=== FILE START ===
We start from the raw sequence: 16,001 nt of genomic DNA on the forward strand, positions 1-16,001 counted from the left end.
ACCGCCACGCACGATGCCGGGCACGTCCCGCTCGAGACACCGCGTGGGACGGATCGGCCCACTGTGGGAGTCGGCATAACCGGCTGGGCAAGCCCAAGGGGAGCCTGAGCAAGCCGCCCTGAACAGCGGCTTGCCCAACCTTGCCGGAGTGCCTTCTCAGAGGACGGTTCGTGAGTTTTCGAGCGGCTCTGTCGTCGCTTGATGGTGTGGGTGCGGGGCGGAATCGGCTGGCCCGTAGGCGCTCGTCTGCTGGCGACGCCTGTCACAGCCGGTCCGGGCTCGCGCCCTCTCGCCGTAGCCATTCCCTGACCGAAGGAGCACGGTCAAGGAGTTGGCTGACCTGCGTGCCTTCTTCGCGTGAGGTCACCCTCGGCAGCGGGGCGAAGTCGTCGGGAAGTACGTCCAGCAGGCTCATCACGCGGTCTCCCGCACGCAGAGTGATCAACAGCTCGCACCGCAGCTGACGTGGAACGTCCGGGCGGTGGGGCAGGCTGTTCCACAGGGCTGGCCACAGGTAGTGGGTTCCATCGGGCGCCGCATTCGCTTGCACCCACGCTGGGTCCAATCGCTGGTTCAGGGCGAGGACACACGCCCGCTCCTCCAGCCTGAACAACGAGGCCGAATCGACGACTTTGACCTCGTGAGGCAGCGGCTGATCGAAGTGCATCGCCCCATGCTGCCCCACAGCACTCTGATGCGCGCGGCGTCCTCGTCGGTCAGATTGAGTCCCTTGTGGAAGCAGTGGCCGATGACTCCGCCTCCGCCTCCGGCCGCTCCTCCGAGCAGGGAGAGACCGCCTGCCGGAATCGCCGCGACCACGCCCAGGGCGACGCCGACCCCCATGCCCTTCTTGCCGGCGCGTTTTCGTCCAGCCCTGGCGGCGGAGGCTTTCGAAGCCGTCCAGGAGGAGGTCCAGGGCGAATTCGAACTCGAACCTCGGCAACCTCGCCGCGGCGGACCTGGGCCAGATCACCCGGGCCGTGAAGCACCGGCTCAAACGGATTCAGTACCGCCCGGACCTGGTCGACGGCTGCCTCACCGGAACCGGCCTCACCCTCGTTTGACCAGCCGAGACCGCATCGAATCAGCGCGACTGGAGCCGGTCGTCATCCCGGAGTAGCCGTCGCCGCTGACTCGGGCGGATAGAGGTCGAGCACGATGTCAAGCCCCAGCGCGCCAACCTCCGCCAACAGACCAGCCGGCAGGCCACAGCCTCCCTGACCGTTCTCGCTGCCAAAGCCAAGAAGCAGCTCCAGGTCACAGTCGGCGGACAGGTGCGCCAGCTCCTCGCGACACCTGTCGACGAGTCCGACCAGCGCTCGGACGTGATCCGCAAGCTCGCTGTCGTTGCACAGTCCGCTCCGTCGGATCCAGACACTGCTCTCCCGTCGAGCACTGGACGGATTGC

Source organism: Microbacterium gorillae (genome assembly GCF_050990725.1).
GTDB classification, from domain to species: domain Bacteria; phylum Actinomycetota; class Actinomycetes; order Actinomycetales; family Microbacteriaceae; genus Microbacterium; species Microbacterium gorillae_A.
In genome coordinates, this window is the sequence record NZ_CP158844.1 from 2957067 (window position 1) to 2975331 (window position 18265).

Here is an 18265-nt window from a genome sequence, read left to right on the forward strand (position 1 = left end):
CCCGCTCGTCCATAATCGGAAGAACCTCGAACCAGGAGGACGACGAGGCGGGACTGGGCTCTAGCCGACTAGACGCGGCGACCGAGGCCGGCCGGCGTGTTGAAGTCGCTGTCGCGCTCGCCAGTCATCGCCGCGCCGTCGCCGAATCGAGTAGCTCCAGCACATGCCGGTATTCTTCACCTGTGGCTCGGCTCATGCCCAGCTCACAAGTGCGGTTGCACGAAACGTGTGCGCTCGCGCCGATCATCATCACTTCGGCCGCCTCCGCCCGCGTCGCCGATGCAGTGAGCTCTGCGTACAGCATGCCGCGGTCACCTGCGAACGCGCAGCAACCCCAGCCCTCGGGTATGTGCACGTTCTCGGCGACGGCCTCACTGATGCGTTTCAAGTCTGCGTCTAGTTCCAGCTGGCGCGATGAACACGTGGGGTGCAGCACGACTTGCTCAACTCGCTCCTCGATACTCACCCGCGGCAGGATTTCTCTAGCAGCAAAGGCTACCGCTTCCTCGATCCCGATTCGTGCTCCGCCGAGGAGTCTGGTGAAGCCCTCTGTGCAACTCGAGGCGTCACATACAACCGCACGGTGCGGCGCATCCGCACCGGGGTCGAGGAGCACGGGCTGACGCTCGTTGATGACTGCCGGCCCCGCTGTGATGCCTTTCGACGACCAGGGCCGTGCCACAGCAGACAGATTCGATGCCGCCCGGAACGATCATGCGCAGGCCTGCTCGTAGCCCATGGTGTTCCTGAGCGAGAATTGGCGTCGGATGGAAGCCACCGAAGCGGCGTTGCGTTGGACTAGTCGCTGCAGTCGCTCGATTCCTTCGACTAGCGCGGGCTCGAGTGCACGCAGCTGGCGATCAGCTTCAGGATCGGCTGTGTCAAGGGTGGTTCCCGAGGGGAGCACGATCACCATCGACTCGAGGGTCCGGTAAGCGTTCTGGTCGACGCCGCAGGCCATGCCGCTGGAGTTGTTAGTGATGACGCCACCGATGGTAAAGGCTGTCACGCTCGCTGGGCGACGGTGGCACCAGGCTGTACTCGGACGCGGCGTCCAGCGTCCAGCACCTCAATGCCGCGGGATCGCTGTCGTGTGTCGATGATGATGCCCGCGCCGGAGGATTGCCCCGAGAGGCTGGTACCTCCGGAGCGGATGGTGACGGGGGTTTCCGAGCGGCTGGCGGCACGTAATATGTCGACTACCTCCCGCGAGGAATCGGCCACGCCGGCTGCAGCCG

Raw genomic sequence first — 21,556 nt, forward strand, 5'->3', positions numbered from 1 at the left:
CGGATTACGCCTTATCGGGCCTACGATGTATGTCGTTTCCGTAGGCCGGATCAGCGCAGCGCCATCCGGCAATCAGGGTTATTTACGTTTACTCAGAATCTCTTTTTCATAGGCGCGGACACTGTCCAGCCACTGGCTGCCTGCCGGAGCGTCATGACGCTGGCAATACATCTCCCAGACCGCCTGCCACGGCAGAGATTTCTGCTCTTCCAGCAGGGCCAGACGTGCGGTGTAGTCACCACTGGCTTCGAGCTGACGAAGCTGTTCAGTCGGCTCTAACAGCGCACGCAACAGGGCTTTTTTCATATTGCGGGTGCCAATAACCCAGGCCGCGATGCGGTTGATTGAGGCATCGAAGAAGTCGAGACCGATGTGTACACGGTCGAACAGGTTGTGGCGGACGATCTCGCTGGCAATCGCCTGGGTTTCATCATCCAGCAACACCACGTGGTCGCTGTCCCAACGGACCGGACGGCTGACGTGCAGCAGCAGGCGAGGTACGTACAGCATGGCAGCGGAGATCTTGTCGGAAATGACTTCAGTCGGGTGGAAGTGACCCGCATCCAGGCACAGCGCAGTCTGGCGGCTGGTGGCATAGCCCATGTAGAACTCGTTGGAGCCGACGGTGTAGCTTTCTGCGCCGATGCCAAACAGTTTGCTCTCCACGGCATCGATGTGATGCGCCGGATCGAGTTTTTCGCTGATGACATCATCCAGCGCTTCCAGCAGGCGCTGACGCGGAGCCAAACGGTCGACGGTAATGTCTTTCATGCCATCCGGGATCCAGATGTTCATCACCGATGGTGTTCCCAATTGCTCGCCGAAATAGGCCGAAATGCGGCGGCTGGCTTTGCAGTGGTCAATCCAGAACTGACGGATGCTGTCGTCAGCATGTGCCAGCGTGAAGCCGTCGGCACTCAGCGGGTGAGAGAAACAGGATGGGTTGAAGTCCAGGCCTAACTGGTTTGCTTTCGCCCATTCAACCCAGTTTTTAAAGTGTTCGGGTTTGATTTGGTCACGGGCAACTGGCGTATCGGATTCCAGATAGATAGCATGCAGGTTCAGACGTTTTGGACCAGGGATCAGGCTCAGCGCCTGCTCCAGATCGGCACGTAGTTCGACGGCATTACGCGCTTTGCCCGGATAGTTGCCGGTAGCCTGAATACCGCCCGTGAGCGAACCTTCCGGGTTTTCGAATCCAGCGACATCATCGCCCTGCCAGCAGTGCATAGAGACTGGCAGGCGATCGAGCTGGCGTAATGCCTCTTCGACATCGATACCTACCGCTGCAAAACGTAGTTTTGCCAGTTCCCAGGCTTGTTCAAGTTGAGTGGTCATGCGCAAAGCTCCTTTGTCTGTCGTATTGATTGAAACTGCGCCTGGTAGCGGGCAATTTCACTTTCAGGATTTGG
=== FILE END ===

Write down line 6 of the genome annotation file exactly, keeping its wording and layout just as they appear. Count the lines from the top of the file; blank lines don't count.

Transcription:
Here is an 18265-nt window from a genome sequence, read left to right on the forward strand (position 1 = left end):